MONCKS CORNER, S.C. (AP) - A Moncks Corner man has been convicted of killing his son and wounding his son's fiancee during a fight two years ago. A Berkeley County jury returned the guilty verdict on charges of murder and attempted murder against 62-year-old Johnny Irby on Thursday. Irby was sentenced to 30 years in prison. Prosecutors say Irby killed 35-year-old Telly Irby and wounded 32-year-old Michelle Wiggins in August 2012. Witnesses said Telly Irby had hit his father in the head during...
    MONCKS CORNER, S.C. (AP) - A Moncks Corner man has been convicted of killing his son and wounding his son's fiancee during a fight two years ago. A Berkeley County jury returned the guilty verdict on charges of murder and attempted murder against 62-year-old Johnny Irby on Thursday. Irby was sentenced to 30 years in prison. Prosecutors say Irby killed 35-year-old Telly Irby and wounded 32-year-old Michelle Wiggins in August 2012. Witnesses said Telly Irby had hit his father in the head during...
  • General Motors expects to pay $400-$600 million dollars in victim compensation

    General Motors expects to pay $400-$600 million dollars in victim compensation

    Friday, July 25 2014 3:52 AM EDT2014-07-25 07:52:04 GMT
    General Motors expects to pay between $400 and $600 million dollars to compensate victims of a faulty ignition switch that led to at least 13 deaths.Families of those injured or killed can start filing for payments next month.The automakers has admitted its employees knew of the defective ignition switches ten years before recalling 2.6 million cars this year.General Motors could face criminal charges.The company has set aside an additional $874 million for the cost of repairing the record 30...
    General Motors expects to pay between $400 and $600 million dollars to compensate victims of a faulty ignition switch that led to at least 13 deaths.Families of those injured or killed can start filing for payments next month.The automakers has admitted its employees knew of the defective ignition switches ten years before recalling 2.6 million cars this year.General Motors could face criminal charges.The company has set aside an additional $874 million for the cost of repairing the record 30...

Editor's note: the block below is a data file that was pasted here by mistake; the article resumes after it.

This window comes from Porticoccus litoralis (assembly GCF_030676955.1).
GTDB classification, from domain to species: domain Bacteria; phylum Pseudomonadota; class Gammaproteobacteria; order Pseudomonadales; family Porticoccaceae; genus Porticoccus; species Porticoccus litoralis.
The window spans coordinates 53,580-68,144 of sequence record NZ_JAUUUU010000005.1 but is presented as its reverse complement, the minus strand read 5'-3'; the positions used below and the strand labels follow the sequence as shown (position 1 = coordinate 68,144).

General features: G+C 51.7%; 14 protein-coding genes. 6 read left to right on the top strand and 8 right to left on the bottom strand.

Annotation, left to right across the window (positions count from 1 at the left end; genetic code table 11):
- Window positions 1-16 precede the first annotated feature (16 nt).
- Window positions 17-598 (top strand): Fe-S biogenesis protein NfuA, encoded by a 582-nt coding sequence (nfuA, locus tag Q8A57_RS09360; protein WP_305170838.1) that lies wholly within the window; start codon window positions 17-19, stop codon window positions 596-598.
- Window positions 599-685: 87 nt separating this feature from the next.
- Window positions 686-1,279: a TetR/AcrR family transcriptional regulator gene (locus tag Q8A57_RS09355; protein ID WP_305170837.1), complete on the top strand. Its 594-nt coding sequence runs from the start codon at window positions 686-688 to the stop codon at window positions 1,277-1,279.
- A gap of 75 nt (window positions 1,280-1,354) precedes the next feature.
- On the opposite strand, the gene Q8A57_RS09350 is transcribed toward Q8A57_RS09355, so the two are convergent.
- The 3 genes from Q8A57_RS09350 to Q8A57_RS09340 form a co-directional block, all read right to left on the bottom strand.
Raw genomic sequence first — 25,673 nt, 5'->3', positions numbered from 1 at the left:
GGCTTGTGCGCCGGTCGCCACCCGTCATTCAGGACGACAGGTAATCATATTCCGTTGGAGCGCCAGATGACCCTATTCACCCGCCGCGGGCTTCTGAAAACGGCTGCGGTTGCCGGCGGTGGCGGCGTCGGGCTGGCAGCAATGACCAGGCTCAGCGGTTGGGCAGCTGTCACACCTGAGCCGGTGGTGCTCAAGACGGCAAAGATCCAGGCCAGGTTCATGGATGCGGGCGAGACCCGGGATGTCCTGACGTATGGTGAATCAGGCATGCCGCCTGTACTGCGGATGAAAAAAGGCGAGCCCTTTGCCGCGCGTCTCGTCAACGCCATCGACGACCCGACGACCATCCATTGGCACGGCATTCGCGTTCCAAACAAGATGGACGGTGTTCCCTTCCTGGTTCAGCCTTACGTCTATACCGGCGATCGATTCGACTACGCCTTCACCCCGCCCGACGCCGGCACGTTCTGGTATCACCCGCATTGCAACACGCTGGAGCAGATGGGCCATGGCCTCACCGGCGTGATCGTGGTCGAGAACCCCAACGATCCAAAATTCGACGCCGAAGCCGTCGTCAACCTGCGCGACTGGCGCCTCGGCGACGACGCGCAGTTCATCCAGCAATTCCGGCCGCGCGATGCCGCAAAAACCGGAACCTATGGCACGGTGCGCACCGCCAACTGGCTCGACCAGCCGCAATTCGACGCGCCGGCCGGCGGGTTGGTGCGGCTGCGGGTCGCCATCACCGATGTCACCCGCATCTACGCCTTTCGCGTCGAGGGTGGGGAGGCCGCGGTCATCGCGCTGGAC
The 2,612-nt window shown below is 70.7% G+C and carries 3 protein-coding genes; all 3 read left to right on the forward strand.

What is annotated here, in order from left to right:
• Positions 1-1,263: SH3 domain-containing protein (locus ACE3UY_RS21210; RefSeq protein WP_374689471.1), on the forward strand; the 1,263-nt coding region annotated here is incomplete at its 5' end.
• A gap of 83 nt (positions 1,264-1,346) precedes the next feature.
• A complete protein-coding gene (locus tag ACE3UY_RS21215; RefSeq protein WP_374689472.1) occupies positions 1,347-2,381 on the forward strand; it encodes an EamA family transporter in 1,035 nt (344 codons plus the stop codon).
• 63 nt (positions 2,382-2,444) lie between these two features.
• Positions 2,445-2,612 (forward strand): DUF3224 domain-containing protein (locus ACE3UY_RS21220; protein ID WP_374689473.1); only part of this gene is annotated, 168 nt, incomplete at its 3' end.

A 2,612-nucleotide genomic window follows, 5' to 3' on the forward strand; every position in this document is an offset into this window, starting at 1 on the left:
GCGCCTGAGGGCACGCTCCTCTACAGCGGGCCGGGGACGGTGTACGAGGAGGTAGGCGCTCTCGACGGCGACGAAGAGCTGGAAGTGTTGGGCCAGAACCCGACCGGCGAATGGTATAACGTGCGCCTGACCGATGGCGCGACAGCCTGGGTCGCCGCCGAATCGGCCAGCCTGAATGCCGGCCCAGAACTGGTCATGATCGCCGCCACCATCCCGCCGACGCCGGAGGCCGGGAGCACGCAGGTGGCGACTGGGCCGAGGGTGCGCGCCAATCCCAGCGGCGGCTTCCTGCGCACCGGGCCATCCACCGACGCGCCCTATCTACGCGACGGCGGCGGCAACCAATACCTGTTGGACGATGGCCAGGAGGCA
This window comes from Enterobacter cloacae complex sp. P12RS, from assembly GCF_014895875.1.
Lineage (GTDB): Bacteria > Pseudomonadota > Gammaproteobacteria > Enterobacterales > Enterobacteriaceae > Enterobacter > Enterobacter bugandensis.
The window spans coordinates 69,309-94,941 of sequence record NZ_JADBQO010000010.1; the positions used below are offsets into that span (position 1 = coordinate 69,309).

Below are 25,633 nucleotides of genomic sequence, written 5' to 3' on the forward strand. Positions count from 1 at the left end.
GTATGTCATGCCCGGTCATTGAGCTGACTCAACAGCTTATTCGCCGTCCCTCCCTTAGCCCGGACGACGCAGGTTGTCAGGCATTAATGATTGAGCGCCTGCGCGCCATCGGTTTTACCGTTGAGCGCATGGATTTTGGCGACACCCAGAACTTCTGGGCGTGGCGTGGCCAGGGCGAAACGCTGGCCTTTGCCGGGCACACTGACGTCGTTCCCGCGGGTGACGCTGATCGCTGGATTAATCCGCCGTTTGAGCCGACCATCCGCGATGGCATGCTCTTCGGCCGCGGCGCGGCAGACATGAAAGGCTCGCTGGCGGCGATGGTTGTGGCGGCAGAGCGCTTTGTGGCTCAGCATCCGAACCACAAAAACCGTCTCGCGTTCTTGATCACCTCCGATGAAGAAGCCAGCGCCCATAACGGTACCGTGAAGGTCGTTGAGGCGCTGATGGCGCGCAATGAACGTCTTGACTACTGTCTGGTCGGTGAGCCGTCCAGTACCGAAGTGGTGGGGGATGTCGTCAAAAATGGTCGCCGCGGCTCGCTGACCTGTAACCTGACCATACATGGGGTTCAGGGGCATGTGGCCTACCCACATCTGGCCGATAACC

• Citizens academy: behind scenes at FBI

    Citizens academy: behind scenes at FBI

    Friday, July 25 2014 12:43 AM EDT2014-07-25 04:43:40 GMT
    For the first time ever in Charleston, FBI agents are giving citizens here a peak into what they do to prevent terrorism. In a 7-week “FBI Citizen’s Academy”, community leaders will get a behind the scenes look at how the FBI operates here. FBI agents say they get intelligence from citizens, and that’s a good reason to hold an academy… to connect with the people in the community. FBI agents say South Carolina, not unlike other states, is vulnerable to terrorism because of the large militar...
    For the first time ever in Charleston, FBI agents are giving citizens here a peak into what they do to prevent terrorism. In a 7-week “FBI Citizen’s Academy”, community leaders will get a behind the scenes look at how the FBI operates here. FBI agents say they get intelligence from citizens, and that’s a good reason to hold an academy… to connect with the people in the community. FBI agents say South Carolina, not unlike other states, is vulnerable to terrorism because of the large militar...
Powered by WorldNow

210 W. Coleman Blvd.
Mt. Pleasant, SC 29464

Telephone: 843.216.4875
Fax: 843.881.3410
Email: news@wcbd.com

Can't find something?
Powered by WorldNow
All content © Copyright 2000 - 2014 Media General Communications Holdings, LLC. A Media General Company.